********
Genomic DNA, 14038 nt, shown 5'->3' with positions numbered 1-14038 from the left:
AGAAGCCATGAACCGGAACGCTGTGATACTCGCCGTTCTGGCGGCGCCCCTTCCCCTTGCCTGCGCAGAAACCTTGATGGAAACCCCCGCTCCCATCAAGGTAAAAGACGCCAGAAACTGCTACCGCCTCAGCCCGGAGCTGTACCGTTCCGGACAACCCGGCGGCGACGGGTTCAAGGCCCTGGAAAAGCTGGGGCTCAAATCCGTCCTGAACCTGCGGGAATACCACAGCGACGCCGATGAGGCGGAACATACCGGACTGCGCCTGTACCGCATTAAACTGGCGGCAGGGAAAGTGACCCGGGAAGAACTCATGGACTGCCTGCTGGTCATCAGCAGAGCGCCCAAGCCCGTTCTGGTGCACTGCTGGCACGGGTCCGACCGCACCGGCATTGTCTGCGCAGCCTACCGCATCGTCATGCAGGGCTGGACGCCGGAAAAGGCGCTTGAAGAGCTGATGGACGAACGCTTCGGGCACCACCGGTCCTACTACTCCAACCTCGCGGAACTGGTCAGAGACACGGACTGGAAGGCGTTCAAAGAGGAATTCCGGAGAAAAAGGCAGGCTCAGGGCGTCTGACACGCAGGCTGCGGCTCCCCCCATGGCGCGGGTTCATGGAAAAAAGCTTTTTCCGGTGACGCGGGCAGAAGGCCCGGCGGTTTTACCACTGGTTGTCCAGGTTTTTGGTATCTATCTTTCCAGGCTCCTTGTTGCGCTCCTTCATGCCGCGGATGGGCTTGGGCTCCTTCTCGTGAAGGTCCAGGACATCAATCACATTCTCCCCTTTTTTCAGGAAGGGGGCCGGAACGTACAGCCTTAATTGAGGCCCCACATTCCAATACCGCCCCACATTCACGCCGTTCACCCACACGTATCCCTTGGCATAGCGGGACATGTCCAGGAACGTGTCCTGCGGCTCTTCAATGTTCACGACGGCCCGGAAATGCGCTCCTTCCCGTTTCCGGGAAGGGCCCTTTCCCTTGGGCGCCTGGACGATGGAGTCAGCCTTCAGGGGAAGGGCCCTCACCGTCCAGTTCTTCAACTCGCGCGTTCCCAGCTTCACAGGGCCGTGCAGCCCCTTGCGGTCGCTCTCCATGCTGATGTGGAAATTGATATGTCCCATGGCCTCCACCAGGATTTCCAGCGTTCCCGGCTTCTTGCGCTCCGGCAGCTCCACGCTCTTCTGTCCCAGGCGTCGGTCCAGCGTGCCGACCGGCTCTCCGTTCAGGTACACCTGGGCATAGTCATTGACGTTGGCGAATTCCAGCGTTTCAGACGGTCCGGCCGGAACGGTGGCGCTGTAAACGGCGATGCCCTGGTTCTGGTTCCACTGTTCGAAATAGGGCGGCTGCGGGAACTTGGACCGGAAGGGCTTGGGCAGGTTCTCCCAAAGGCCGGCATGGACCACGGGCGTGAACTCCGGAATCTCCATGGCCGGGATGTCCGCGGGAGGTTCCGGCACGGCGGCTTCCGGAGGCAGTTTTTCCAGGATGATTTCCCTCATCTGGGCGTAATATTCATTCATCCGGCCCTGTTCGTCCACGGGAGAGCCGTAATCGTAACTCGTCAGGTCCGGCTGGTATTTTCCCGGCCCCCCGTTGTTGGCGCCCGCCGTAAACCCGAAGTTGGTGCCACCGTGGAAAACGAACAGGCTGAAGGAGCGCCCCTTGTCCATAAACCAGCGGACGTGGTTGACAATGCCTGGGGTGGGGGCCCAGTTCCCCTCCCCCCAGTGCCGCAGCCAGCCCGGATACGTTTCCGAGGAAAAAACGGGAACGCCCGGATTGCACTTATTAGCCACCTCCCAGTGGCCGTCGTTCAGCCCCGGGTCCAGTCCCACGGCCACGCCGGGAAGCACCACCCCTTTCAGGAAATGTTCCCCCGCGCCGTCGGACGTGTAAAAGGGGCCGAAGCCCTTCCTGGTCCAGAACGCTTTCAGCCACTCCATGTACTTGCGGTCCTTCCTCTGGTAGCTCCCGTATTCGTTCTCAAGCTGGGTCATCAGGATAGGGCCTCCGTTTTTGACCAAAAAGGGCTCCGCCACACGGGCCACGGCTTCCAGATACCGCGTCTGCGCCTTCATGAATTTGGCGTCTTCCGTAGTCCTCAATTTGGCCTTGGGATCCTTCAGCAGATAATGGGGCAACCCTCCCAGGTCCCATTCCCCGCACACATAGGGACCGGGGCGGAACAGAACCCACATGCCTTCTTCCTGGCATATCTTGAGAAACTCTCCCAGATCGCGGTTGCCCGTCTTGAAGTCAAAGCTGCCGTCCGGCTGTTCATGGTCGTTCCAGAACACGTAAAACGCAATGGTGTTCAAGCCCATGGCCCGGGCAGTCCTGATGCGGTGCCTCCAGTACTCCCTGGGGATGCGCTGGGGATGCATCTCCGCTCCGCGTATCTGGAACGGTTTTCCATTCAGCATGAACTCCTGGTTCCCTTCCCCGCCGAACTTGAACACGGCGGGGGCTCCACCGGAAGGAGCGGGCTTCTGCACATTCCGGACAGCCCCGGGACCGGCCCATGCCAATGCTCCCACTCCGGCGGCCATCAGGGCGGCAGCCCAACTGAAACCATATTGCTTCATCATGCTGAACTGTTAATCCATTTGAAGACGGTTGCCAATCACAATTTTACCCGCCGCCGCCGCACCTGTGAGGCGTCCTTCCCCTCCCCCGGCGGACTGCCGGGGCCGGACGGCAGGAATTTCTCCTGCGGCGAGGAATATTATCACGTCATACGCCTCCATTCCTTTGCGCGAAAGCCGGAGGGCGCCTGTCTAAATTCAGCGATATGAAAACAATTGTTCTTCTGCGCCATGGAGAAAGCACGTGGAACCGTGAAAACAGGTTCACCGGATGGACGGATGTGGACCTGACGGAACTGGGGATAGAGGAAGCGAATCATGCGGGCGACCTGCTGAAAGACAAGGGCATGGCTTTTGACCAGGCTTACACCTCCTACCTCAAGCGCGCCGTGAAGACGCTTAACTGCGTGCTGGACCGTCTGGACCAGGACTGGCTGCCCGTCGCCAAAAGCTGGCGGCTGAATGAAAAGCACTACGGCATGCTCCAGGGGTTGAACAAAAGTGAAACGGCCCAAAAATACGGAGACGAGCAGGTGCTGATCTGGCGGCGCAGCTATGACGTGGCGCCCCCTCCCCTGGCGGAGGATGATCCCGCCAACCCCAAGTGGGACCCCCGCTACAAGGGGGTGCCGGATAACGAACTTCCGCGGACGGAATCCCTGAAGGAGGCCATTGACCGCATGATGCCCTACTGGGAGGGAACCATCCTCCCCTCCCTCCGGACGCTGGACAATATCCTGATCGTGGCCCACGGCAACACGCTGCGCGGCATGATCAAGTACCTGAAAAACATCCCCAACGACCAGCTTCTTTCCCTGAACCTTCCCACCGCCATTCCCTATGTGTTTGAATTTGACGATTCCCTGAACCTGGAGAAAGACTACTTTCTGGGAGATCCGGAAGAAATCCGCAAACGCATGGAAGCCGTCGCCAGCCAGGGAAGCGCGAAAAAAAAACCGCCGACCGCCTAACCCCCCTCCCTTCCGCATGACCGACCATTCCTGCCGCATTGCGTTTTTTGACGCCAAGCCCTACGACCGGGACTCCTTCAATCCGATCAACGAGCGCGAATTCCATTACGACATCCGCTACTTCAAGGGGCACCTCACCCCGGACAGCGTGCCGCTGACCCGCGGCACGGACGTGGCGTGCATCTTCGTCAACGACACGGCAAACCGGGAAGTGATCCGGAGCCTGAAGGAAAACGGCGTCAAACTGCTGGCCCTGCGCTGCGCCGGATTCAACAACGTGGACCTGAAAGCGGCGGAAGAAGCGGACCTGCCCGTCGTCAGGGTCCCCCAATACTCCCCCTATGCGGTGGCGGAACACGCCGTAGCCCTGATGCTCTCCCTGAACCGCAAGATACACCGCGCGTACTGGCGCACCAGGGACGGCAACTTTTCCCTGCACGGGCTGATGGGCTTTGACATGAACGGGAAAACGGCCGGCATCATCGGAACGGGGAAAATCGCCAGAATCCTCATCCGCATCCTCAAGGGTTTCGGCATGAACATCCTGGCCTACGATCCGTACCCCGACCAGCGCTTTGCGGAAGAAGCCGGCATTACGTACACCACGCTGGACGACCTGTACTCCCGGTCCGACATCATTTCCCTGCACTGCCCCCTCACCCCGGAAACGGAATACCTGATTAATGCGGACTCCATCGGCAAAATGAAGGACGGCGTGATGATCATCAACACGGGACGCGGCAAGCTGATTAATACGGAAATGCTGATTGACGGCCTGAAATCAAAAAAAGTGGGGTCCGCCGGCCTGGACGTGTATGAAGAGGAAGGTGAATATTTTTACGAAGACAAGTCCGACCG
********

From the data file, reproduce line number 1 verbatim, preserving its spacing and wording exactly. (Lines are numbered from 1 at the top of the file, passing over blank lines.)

Genomic DNA, 14038 nt, shown 5'->3' with positions numbered 1-14038 from the left: